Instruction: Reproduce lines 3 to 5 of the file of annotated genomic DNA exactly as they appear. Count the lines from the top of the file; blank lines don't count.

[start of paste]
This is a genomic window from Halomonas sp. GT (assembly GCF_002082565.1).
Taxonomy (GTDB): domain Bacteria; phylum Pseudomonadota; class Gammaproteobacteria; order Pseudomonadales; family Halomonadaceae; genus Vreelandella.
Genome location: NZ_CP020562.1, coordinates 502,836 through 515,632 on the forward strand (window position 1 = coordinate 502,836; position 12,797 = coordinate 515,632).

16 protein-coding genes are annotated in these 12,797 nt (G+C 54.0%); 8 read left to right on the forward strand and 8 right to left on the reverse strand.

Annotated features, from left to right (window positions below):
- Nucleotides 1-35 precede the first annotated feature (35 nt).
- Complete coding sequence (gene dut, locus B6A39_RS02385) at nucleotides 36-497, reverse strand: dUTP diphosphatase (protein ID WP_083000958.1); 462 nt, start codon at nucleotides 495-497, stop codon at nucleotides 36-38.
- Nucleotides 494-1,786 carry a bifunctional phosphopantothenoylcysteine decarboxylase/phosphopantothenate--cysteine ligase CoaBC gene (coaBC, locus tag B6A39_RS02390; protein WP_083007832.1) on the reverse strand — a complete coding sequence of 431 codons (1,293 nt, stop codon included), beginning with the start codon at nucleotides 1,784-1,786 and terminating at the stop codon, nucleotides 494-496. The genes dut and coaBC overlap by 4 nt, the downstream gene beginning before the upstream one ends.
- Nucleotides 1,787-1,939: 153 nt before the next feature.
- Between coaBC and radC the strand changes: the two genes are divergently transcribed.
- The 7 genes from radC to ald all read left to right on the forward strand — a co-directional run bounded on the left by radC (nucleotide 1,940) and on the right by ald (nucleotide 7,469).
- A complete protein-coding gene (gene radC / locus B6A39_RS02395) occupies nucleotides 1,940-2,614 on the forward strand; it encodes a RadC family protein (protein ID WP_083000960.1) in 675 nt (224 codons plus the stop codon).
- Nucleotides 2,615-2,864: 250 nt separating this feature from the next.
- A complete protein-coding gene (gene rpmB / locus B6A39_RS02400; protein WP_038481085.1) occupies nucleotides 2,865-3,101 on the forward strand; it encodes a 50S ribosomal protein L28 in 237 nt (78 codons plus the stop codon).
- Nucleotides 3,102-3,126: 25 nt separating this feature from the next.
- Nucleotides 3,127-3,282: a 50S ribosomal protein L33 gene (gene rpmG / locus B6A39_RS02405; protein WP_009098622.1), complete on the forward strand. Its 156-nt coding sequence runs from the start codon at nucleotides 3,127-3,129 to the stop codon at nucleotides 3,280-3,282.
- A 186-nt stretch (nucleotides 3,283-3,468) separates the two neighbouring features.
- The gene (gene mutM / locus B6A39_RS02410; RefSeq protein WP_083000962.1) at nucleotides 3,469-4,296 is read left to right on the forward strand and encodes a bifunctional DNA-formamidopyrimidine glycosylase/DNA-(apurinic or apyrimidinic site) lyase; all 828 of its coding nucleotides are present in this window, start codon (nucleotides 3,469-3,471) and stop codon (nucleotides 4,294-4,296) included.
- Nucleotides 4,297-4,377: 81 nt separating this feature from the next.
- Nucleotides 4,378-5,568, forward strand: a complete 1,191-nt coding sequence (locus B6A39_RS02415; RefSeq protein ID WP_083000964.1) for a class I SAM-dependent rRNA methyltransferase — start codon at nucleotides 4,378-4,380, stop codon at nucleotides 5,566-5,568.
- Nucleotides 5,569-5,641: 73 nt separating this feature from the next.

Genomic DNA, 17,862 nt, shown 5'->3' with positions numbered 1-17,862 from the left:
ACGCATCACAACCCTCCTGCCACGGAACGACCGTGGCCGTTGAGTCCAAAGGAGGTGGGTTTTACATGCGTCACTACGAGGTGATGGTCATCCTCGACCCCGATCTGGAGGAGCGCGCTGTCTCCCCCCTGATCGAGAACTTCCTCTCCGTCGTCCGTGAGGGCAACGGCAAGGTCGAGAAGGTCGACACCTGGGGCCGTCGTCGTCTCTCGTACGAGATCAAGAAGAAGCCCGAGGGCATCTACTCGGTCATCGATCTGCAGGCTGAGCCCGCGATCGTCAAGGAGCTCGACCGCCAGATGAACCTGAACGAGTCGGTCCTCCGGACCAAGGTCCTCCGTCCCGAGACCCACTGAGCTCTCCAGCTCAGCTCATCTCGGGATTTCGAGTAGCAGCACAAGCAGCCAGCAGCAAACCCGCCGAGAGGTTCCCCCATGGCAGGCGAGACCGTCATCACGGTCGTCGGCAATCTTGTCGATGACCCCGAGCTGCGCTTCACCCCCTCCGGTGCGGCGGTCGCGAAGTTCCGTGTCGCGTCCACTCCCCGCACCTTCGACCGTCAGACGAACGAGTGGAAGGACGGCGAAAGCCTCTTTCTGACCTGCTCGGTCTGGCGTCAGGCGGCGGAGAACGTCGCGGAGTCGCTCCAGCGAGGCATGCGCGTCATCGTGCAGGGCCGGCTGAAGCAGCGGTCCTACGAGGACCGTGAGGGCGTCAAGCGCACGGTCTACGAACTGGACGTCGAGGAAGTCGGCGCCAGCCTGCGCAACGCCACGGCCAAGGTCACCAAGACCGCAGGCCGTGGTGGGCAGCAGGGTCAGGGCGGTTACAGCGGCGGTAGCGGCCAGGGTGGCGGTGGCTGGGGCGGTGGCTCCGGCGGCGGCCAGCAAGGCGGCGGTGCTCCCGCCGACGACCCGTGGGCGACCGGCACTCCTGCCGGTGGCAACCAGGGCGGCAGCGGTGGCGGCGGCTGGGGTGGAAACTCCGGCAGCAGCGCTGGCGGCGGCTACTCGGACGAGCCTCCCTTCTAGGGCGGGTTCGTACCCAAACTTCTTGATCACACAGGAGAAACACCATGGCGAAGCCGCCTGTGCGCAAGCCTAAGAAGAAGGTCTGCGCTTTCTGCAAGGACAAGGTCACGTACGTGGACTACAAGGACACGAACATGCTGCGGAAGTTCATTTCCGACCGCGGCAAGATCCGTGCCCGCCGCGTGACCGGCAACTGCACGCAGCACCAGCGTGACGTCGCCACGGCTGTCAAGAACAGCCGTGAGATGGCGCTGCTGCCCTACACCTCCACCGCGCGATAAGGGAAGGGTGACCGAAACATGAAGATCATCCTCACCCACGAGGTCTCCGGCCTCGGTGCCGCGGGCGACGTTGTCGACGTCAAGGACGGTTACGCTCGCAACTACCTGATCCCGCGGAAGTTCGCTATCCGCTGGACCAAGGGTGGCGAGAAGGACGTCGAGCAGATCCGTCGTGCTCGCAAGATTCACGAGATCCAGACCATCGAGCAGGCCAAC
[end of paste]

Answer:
Genome location: NZ_CP020562.1, coordinates 502,836 through 515,632 on the forward strand (window position 1 = coordinate 502,836; position 12,797 = coordinate 515,632).

16 protein-coding genes are annotated in these 12,797 nt (G+C 54.0%); 8 read left to right on the forward strand and 8 right to left on the reverse strand.

Annotated features, from left to right (window positions below):